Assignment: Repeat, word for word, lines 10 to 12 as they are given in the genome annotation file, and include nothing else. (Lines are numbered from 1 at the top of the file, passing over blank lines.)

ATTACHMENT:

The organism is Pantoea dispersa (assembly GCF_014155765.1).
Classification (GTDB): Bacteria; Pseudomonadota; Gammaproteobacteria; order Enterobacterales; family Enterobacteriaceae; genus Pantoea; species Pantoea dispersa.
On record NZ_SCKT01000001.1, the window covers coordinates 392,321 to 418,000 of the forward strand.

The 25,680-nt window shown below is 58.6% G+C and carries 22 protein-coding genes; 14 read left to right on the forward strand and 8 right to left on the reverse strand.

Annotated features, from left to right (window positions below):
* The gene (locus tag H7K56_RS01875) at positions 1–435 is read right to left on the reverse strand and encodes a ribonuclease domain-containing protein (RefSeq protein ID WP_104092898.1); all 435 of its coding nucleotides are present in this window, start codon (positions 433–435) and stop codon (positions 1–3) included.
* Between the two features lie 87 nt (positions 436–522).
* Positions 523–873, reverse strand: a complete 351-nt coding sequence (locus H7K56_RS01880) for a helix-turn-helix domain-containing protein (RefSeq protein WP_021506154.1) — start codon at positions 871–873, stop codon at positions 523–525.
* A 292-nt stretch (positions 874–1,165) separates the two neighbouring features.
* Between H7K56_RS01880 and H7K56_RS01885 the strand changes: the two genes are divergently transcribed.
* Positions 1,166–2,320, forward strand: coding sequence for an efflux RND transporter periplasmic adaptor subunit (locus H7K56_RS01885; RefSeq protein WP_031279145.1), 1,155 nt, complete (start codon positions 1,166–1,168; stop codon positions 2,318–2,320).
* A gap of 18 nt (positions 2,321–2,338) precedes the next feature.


* Between H7K56_RS01880 and H7K56_RS01885 the strand changes: the two genes are divergently transcribed.
* Positions 1,166–2,320, forward strand: coding sequence for an efflux RND transporter periplasmic adaptor subunit (locus H7K56_RS01885; RefSeq protein WP_031279145.1), 1,155 nt, complete (start codon positions 1,166–1,168; stop codon positions 2,318–2,320).
* A gap of 18 nt (positions 2,321–2,338) precedes the next feature.